Time to start making your year-end 2014 tax plans!
— even though this year’s tax rules aren’t finalized yet. As usual, tax writers are waiting until the last minute to revive a series of tax breaks that lapsed after 2013. These include the deduction for state sales taxes in lieu of income taxes and direct transfers from IRAs to charity of up to $100,000 for folks age 70 ½ and up. Despite lawmakers’ delay in reinstating the provisions, we think you can bank on them for 2014 and 2015.
The key to 2014 end-of-year tax planning is simple:
- You have to think about both 2014 and 2015 as you weigh your options. You want to cut your tax bill over both years, not just one.
- Review your options to mitigate taxes in prior years, to see if you have any further deductions or can profit from state tax credits that you either missed or can purchase from someone else.
- Most filers will save by accelerating write-offs into 2014 and deferring income to 2015, since tax rates aren’t changing. If you‘ll be in a higher bracket next year, consider doing the opposite…accelerating income and delaying your deductions. There are many different methods for doing this (all are completely legit), but you have to be careful.
- State and local income taxes are one of the easiest write-offs to select the write-off year. Mailing your Jan. 2015 estimate in late Dec. lets you claim the deduction this year.
- Donations. You can accelerate contributions planned for 2015 into 2014, but you must charge them or mail the checks by Dec. 31 to ensure a 2014 write-off. Try to make your donations with appreciated stock that you’ve owned for over a year. This way, you deduct the full value and never pay capital gains tax on the appreciation. If you need a large deduction, say, 50% of your income, try looking at a land conservation easement partnership (a charitable partnership). They are simple and effective. We can help you with this.
- Medicals. If you’ve topped the 10% or are close to it, think about getting and paying for elective procedures this year. You want to bundle expenses in one year and have them scarce in another. Pre-paying for premiums or healthcare items can help with this.
- Interest. If you make the Jan. 2015 mortgage payment on your residence before the end of this year, you can deduct the interest portion in 2014. However, unless you do the same thing in 2015, you’ll deduct only 11 months of interest.
- Some filers can hop in and out of the standard deduction from year to year. If your itemizations just top the standard deduction amount, try shifting some to 2014 and take the standard deduction in 2015. If you don’t have enough this year to itemize, delay some and itemize in 2015. This year’s standard deduction for couples is $12,400, plus $1,200 more for those 65 and older. Singles get $6,200…$7,750 if 65 and over. Household heads get $9,100 plus $1,550 if they are 65. Next year’s base amounts will rise by $200 for joint filers, $150 for heads of household and $100 for singles.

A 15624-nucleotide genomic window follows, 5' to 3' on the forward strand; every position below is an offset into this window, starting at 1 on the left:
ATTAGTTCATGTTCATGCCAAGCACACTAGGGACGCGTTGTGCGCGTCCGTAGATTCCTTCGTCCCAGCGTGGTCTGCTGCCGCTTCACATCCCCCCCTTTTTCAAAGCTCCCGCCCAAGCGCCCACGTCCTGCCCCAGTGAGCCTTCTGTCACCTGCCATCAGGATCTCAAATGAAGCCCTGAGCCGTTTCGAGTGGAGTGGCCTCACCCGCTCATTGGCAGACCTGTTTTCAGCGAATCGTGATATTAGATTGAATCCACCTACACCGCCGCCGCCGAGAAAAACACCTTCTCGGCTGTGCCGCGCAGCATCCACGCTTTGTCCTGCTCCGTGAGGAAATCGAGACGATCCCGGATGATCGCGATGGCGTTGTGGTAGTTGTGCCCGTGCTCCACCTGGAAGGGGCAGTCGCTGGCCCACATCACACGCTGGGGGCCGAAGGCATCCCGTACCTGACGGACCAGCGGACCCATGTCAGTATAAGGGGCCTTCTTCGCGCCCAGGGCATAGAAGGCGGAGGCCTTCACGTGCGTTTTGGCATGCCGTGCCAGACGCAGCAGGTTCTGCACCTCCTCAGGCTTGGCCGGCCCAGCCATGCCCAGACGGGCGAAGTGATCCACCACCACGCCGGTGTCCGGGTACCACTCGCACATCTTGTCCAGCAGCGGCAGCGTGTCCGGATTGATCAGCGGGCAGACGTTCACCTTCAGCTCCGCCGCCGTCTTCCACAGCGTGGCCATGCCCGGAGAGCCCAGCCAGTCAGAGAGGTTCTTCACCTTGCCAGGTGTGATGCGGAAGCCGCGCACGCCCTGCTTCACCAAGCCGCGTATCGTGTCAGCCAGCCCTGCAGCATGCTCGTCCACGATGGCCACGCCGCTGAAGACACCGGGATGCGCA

- The alternative minimum tax (AMT) can throw a monkey wrench into your plans. Beware…if you trigger this tax or think you might, definitely get pro advice.
- Paying your Jan.2015 state tax estimate in 2014 won’t work. And interest on home equity loans is not deductible for the AMT unless you use the proceeds to buy, build or renovate your main home. If you exercise an incentive stock option in 2014, the discount you get is hit by the tax unless you sell the shares by Dec. 31. And you won’t benefit from a 2014 payment of a real estate tax bill due in early 2015.
- Taking certain types of deductions makes you more likely to owe the AMT, so be careful how you do this…sometimes it benefits to move deductions between years solely to limit your AMT exposure.
- Many write-offs must be added back when you calculate AMT liability: Sales taxes, state income taxes, property taxes, some medicals and most miscellaneous write-offs. And large gains can trigger the tax if they cost you some of your AMT exemption.
The first step is to maximize deductions. Then, decide what year to take the deductions in. Later, mitigate your tax burden even further by maximizing federal and state tax credit opportunities.
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